Taking a Mental Health Day


Courtesy to gov.uk

Mental Illness affects one in five teens on a yearly basis.

Lauren Klemowich, Staff Writer

It can be a silent killer. Something that people do not even know they are dealing with. The stigma behind it is strong.

Mental illness has plagued the world whether it be anxiety disorders, eating disorders, mood disorders, etc with one in five adults in the U.S. having a mental illness.

Mental health today has finally had a light shined on it. Before, the idea of mental health could not be discussed without the shaking of heads and the quiver of the spine. Now, in 2019, people are able to have more open conversions without the fear of judgment.

Teens are at a high risk of having a mental illness with one in five teens (12 to 18) dealing with one type of mental disorder, states teenmentalhealth.org.

Due to the severity and the increasing number of mental illness in teens, Florida has decided to create a new bill that would allow Florida students to take one mental health day every semester. Two other states, Utah and Oregon, have created bills that take into consideration students’ health. 

The bill will be discussed when the next legislative session begins which could be as early as  January. If passed, the bill could come into effect in July 2020.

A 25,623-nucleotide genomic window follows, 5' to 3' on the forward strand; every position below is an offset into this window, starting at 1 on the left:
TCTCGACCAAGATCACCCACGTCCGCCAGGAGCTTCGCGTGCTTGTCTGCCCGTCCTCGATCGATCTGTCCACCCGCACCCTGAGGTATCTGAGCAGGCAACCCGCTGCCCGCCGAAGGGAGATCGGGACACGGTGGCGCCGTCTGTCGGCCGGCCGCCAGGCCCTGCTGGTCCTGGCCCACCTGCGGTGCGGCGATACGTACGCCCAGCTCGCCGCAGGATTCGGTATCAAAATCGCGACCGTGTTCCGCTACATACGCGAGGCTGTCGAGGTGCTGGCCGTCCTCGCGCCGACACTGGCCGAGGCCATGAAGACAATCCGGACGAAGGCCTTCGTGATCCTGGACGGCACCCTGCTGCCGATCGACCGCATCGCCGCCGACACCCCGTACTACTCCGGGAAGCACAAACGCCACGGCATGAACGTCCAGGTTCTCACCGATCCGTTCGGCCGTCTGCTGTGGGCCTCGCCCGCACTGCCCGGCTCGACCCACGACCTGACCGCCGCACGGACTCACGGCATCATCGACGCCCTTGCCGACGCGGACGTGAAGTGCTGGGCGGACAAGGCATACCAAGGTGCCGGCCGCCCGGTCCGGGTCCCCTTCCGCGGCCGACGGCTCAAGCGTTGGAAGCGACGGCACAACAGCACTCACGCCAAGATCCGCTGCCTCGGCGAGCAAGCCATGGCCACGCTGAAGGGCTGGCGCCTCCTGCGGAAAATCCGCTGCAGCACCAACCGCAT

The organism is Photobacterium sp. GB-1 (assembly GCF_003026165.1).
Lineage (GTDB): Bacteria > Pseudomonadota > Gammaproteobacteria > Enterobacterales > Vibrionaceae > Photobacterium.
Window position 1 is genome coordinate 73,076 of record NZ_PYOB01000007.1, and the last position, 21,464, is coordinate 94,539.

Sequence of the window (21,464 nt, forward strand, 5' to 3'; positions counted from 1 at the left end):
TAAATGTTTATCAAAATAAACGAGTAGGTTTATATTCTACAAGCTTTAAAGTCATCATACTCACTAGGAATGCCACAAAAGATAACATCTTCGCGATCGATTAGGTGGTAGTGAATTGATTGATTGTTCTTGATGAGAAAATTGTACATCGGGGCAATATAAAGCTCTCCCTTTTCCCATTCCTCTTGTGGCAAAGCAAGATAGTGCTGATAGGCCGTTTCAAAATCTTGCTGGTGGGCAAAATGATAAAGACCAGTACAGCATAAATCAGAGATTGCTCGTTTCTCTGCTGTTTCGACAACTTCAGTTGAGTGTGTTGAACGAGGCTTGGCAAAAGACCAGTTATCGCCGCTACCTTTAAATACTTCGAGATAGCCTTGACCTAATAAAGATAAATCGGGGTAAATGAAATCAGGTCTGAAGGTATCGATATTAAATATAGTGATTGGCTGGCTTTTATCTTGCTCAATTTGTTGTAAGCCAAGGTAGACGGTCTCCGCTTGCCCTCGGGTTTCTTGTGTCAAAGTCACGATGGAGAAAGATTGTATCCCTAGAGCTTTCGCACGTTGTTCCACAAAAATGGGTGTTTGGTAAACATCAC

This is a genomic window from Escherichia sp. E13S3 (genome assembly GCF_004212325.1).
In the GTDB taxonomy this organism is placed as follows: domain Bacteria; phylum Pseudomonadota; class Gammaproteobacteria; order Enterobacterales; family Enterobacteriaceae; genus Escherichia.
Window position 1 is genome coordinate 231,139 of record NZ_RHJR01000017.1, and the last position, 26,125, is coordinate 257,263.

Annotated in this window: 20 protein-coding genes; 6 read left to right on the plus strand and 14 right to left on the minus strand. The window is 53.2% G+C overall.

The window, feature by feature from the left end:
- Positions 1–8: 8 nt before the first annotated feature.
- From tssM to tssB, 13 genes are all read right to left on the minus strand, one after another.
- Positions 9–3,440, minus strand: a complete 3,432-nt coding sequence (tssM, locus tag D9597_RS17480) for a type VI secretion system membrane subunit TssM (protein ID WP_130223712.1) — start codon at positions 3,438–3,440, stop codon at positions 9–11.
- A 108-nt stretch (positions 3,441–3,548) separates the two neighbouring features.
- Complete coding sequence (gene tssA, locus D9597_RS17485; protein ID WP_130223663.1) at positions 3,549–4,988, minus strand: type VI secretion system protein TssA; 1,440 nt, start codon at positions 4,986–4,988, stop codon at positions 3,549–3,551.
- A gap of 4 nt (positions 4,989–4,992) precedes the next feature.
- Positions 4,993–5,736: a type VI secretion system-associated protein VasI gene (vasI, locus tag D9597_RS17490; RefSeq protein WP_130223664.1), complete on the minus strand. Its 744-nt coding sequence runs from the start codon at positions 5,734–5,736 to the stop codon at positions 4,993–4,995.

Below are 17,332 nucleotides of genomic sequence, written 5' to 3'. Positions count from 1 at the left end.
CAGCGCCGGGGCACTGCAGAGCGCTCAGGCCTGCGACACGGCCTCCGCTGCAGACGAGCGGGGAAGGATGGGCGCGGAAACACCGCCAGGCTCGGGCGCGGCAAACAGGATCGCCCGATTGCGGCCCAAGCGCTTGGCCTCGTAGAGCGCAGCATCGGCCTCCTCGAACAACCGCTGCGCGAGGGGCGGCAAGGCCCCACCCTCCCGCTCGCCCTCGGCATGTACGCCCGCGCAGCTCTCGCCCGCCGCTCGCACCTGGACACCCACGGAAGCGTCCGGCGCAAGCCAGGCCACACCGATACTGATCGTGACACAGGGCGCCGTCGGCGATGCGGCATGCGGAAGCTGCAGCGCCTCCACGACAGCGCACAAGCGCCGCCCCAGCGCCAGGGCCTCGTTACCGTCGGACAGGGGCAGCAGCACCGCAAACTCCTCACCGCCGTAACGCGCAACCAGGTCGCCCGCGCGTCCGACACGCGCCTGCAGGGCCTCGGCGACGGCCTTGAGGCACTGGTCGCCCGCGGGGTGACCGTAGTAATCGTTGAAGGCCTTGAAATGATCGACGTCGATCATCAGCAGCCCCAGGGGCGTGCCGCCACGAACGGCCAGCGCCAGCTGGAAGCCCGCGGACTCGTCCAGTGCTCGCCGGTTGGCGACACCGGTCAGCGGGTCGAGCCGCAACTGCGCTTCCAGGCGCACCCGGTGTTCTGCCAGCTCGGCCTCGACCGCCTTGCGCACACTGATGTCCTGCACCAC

“The bill is 100 percent a good thing and will break the stigma around mental health. This will show that mental health is a real thing that needs attention,” states Zoe Farrell, a senior in high school.

In 2017, more than 3,000 people committed suicide in Florida with suicide being one of the most common ways people thirty-four and younger die. Suicide is just one of the many consequences of people having a mental illness and not getting help.

Just thirty miles away from Santaluces, at Stoneman Douglas High School, a school shooting occurred killing seventeen people. All the signs were there with many people knowing that the shooter had a mental illness but did nothing about it. Now seventeen people are dead.

“The bill is a good thing, however, maybe the Florida legislature should not get involved. It can complicate things” states Mr. Winkles, an AP U.S. Government student.

Florida creating a bill that will allow for students to nurse their mental health and make sure that they are okay could be a great way to decrease the consequences of mental illness. Students will now be able to focus on themselves for one day every semester when so often students put their health on the back burner for school.

If you or anyone you know is having suicidal talks the national hotline is 800-273-TALK.

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